Public Workshop: Graph Theory Day, Saturday, November 10, 2001

Location: DIMACS Center, CoRE Building, Rutgers University

**Patrick Fowler**, University of Exeter, P.W.Fowler@exeter.ac.uk**Pierre Hansen**, GERAD - Ecole des Hautes Etudes Commerciales, pierreh@crt.umontreal.ca

1. Speaker: Hernan Abeledo, George Washington University Title: Polyhedral properties and duals of benzenoid indices. Abstract: The Clar and Fries numbers of a benzenoid system are optimization-based indices that have straightforward formulations as integer programming problems. It has been been shown that these integer programs have the integrality property, though the cause is unusual in the literature: their constraint matrices are unimodular, but are not always totally unimodular. In this paper we derive totally unimodular formulations for both indices and use them to obtain simpler proofs of the unimodularity of the original models. We also use these results to establish strong combinatorial duals for both the Clar and Fries numbers.

2. SEAL: System for enhancing algorithms through learning Eric Breimer and Darren Lim Department of Computer Science Rensselaer Polytechnic Institute Troy, New York 12181 We introduce two experimental systems which use learning to automatically enhance the performance of practical algorithms. The systems demonstrate the feasibility and potential advantages of applying machine learning techniques to automatically generate algorithmic heuristics. Both systems are currently in development. Part I: Supervised Learning In Dynamic-programming Environments We introduce an experimental approach for enhancing the runtime of dynamic-programming algorithms by using both supervised and unsupervised learning. We have designed a prototype learning system for solving the local alignment problem for DNA sequences. The system starts with a traditional dynamic programming algorithm for computing the optimal alignment. Over time, the system exploits relationship between the input features and algorithm behavior to evolve an approximate algorithm. Experiments show that the evolved algorithm is near optimal and significantly faster for a wide variety of input types. Part II: Supervised Learning In Restricted Backtracking Environments We present an approach to DNA shotgun sequencing which uses restricted backtracking in order to reduce search space computation. Algorithms are generated from previously sequenced samples of DNA, and then are used for various input domains. Our experiments demonstrate that considerable gains in speed can be achieved without significant loss in accuracy. Further, the resulting algorithms learned on different input domains are distinct, illustrating the value of developing domain specific algorithms. We also present experimental results on the applicability of the algorithms learned on one domain to the other domains.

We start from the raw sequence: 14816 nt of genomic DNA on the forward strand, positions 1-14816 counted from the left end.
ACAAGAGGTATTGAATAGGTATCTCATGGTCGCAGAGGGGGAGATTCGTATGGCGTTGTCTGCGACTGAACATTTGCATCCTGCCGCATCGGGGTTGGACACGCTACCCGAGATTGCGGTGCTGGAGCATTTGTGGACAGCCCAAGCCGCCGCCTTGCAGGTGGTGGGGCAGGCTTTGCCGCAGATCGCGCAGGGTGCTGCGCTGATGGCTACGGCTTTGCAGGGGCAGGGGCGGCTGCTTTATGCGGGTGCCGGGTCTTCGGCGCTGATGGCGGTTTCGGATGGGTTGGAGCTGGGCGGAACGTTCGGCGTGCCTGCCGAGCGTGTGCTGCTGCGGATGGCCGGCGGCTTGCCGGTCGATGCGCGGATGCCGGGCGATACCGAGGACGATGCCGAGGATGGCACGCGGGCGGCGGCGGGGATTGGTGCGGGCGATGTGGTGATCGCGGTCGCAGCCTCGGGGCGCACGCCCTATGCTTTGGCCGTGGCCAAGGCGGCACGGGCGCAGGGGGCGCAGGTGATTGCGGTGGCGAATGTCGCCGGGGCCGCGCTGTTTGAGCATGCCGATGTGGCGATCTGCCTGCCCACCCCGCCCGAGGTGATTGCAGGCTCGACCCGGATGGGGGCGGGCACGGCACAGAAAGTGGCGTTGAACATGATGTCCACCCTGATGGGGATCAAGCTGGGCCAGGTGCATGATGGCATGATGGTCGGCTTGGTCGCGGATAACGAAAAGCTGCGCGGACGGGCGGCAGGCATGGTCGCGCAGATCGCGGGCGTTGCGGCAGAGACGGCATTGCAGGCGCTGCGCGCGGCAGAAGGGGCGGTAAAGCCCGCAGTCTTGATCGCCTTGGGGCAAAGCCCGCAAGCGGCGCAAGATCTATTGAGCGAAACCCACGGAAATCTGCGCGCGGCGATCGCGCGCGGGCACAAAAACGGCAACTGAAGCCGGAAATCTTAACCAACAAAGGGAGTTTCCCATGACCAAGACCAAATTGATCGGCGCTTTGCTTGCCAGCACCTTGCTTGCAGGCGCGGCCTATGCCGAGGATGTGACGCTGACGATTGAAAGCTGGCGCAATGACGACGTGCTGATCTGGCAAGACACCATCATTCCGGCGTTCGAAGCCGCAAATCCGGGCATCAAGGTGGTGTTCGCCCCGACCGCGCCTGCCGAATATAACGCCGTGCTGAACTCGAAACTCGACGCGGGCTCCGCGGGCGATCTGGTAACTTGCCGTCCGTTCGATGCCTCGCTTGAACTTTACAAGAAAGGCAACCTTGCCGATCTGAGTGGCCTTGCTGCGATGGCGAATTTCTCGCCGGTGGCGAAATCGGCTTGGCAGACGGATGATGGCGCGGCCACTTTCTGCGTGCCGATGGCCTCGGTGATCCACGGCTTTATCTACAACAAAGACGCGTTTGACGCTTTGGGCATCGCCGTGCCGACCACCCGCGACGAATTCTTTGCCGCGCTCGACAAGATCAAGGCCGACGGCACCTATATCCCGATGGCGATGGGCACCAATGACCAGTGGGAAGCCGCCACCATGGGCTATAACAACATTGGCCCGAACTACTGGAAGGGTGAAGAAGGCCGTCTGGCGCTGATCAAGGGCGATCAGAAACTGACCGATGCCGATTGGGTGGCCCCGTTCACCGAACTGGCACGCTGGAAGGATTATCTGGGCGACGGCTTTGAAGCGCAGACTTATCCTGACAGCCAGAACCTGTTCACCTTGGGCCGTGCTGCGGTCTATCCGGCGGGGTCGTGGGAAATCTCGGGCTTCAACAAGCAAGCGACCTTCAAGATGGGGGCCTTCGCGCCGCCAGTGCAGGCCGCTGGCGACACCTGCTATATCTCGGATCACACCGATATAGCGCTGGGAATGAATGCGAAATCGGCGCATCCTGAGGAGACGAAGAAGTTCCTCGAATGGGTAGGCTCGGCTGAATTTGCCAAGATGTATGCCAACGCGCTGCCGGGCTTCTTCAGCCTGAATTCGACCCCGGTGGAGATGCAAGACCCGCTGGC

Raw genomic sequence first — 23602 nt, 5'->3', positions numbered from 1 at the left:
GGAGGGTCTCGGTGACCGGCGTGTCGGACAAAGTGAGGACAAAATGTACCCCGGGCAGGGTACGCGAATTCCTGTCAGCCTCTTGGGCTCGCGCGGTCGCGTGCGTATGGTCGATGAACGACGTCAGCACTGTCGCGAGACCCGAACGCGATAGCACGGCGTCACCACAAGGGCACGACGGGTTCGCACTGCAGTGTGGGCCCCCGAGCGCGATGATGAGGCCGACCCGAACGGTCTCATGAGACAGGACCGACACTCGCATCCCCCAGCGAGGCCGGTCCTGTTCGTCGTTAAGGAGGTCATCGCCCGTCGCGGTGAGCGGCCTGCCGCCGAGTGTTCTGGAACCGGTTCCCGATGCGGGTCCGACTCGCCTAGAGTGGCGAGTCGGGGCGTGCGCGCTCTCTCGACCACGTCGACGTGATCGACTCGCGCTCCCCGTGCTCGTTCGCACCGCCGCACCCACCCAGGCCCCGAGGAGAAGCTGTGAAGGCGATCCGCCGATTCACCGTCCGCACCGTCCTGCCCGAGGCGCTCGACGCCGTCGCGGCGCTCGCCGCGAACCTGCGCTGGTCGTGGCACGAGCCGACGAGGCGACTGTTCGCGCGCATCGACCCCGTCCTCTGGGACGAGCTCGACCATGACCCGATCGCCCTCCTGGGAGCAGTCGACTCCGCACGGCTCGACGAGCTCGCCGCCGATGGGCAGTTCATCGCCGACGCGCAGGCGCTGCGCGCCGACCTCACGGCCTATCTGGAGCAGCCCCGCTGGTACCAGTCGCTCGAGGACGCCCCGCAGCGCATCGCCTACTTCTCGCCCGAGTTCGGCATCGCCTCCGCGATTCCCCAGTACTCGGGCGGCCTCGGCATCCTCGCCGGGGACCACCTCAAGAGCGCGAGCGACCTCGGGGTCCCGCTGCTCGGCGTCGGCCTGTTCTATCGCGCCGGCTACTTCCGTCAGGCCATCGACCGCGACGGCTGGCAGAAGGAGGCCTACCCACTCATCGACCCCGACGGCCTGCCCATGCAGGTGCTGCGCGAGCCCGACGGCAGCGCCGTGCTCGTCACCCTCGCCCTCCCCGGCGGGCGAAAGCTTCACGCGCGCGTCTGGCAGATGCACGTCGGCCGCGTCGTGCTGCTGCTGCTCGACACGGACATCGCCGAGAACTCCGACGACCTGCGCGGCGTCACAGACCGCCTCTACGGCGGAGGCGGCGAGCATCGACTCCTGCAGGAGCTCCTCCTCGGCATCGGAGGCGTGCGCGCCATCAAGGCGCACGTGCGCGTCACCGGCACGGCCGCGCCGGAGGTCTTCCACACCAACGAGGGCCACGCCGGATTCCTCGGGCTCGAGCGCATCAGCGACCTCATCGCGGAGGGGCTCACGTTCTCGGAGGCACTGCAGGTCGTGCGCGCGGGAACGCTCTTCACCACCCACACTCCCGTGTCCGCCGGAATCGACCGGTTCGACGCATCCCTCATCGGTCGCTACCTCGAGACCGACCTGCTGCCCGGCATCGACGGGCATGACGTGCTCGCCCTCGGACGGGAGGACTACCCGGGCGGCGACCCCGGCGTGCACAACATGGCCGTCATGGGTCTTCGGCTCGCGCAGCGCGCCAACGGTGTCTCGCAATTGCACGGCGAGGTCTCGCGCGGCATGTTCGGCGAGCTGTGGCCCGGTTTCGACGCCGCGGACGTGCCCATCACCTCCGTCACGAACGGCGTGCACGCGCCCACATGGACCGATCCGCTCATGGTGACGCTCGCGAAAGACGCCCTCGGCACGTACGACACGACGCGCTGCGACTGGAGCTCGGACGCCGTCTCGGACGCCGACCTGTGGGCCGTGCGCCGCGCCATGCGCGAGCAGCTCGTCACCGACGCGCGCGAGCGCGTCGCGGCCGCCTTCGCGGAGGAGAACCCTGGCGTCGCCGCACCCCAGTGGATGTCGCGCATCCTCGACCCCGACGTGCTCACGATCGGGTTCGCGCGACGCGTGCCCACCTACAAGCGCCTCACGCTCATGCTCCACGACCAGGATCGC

3. Graffiti.pc Red Burton Style Barbara Chervenka, University of Houston Implementations of the program Graffiti.pc, subject to the new Red Burton style of generating conditional conjectures, led to a partial characterization of the alpha-core number of a graph in terms of other graph theoretical concepts. The alpha-core number of a graph is defined as the cardinality of the intersection of all maximum independent sets of a graph. In short, the Red Burton style dictates that a smallest counterexample is found for false conjectures, and that in the case of true statements, a complete characterization is given of the graphs for which equality holds. Before the program generates the next list of conjectures, these graphs are removed from consideration. The focus of this presentation will be the Red Burton style as well as my observations as a student on this approach.